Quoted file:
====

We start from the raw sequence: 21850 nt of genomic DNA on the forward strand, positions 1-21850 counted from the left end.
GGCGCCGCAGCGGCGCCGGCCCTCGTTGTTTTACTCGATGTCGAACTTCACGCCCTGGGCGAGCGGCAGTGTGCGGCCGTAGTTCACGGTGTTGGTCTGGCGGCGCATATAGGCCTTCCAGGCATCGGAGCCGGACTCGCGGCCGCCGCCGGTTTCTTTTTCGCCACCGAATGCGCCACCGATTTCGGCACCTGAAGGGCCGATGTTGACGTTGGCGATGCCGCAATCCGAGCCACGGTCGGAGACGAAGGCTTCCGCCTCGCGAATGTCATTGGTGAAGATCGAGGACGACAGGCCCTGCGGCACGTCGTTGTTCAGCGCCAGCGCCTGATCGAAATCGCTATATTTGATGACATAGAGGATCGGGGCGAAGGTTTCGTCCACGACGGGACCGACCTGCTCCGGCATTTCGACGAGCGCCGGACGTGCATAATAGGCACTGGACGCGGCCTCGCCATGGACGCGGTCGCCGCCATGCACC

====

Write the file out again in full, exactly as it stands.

We start from the raw sequence: 21850 nt of genomic DNA on the forward strand, positions 1-21850 counted from the left end.
GGCGCCGCAGCGGCGCCGGCCCTCGTTGTTTTACTCGATGTCGAACTTCACGCCCTGGGCGAGCGGCAGTGTGCGGCCGTAGTTCACGGTGTTGGTCTGGCGGCGCATATAGGCCTTCCAGGCATCGGAGCCGGACTCGCGGCCGCCGCCGGTTTCTTTTTCGCCACCGAATGCGCCACCGATTTCGGCACCTGAAGGGCCGATGTTGACGTTGGCGATGCCGCAATCCGAGCCACGGTCGGAGACGAAGGCTTCCGCCTCGCGAATGTCATTGGTGAAGATCGAGGACGACAGGCCCTGCGGCACGTCGTTGTTCAGCGCCAGCGCCTGATCGAAATCGCTATATTTGATGACATAGAGGATCGGGGCGAAGGTTTCGTCCACGACGGGACCGACCTGCTCCGGCATTTCGACGAGCGCCGGACGTGCATAATAGGCACTGGACGCGGCCTCGCCATGGACGCGGTCGCCGCCATGCACC